debnoel #158071 Dec 3rd, 2007 at 05:39 PM
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I can't imagine what that is like. My gardenias, August Beauties, and I have some dwarf gardenias, are evergreens. The August Beauties look a little peak-ed sometimes and I throw out some epsom salts and they perk right back up. We have what we consider cold weather, like tonight it's going to be in the 20's, and it does get colder at times, but nothing like with which you guys are dealing. I also have those huge trees that offers some protection from the elements.

Bestofour #158153 Dec 3rd, 2007 at 08:47 PM
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Thanks for the offer, Carol - I do have plenty of rooting hormone and have used it each time I try and root some cuttings from the gardenia. Just a few weeks ago, I took some cuttings, dipped them in root hormone and potted them up and put it in my bedroom - they dried to a crisp even though I kept the soil moist - not too wet though.


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Next time put a clear plastic bag over the whole cutting, Lynne. Put chopsticks or something in with it to keep the plastic from touching the leaves. Tie the plastic to the pot or rubber band it there. Lot's of bright light but no direct sun. Very even moisture. They really need that greenhouse of moisture all around them. Only leave two or three leaves on the cutting.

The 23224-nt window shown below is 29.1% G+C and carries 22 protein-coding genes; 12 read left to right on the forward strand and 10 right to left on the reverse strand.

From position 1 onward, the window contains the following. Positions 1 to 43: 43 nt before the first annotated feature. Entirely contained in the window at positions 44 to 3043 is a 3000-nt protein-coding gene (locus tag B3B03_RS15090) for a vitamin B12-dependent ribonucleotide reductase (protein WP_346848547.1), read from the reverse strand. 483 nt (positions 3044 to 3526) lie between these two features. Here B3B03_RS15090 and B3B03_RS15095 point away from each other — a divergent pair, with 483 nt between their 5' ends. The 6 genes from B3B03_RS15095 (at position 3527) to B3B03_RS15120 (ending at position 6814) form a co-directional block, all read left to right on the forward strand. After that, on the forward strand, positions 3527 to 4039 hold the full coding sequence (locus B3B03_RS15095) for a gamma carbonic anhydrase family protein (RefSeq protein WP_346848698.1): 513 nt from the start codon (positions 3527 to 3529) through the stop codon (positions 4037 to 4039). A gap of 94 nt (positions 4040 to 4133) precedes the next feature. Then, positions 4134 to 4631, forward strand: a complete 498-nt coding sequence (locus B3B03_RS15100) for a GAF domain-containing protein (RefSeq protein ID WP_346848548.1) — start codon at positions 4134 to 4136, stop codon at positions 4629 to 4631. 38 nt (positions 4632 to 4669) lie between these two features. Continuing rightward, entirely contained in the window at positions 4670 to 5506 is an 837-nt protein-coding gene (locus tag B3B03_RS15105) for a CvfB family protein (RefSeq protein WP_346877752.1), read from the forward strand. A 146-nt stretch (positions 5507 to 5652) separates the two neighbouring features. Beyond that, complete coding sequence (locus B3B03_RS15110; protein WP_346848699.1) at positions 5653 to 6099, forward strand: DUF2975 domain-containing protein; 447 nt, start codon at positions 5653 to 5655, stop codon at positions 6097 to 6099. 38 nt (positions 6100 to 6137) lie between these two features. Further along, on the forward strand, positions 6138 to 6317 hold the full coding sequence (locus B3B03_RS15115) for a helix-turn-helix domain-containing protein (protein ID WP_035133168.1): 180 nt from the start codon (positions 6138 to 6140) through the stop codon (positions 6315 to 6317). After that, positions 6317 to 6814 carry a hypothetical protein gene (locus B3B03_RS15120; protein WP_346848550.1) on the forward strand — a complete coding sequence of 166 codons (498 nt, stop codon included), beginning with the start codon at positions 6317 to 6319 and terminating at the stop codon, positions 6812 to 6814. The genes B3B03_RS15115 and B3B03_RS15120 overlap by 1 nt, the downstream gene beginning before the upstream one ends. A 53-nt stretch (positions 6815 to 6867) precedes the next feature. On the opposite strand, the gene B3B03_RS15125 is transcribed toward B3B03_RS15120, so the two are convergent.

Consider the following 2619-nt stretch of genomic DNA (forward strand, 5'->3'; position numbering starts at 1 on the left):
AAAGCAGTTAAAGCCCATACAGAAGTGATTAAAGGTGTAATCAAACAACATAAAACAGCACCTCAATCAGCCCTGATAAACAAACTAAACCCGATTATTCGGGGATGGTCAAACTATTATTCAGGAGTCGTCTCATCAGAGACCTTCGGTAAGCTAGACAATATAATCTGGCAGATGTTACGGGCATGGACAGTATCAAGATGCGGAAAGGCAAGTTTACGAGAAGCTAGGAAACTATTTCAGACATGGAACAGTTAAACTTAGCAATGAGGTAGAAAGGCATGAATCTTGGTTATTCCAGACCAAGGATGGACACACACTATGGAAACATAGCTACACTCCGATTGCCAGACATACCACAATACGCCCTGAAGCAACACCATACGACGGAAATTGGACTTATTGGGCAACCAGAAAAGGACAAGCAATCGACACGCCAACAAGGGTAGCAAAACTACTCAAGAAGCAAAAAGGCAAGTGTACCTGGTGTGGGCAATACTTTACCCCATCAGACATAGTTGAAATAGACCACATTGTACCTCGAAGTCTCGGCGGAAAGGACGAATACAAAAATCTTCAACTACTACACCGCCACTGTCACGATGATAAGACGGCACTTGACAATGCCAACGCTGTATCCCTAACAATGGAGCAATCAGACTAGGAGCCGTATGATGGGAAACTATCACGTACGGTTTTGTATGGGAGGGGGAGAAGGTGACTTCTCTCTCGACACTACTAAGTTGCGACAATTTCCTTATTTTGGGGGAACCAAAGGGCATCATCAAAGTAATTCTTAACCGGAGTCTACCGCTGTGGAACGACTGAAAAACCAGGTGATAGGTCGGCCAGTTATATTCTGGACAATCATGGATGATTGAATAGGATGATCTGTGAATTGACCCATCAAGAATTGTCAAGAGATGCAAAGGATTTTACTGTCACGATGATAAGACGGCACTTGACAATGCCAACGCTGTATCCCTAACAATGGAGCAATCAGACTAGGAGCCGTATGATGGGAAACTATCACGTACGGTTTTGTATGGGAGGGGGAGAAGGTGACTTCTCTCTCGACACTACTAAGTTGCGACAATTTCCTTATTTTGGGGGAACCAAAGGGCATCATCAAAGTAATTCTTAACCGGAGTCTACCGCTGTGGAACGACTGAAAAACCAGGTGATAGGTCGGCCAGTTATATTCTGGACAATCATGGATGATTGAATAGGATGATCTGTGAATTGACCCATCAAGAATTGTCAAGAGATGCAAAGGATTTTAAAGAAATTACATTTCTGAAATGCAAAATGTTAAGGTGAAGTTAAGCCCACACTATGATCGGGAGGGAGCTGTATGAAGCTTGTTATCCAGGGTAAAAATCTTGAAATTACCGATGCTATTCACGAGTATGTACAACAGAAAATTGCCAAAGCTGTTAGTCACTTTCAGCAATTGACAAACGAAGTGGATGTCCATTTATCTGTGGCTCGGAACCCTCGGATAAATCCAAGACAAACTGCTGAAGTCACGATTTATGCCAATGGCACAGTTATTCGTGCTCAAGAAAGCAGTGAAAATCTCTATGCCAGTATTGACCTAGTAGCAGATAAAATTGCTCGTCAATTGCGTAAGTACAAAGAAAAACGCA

I even keep a quarter inch or so in a saucer under the pot all of the time for bottom watering. Think very humid greenhouse.


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Bestofour #158879 Dec 6th, 2007 at 07:06 AM
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Nice photo, Bestofour. I too have the same problem with some of loropetalums too. There is one that is growing by leaps and bounds & throwing shoots upwards as if it had found an infinite source of nitrogen in the ground!

http://i150.photobucket.com/albums/s111/llluch/100_3258.jpg

I do have a problem child though. I am not an expert with loropetalums and maybe you can share your experience with me.

About 1-2 years ago, I pruned the problem child for the usual growth problem. The leaves on that one were very nice and normal. Since the pruning, the leaves have been showing some ugly beige/yellow colors that you can notice in the photo below. They are not the usual mix of green/purple/orange/red. I thought they would eventually fall off but either they are still there or the new leaves are coming out with those colors. Note that it seems to have restrained its growth and has not gone beserk with new shoots as the first one has. Has this happened to anyone else?

http://i150.photobucket.com/albums/s111/llluch/100_3255.jpg

I do not want to prune the first shrub now until I determine what happened with the problem child (i.e., could it have been my fault or is it normal?) It has been so long since the pruning (at least a year) though.... Any ideas, bestofour?

Last edited by luis_pr; Dec 6th, 2007 at 07:07 AM.
luis_pr #159004 Dec 6th, 2007 at 07:07 PM
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Sorry but I don't know the answer to that. I've never had that happen to my plants. Maybe if you try some epsom salts at the roots it will help with the yellowing.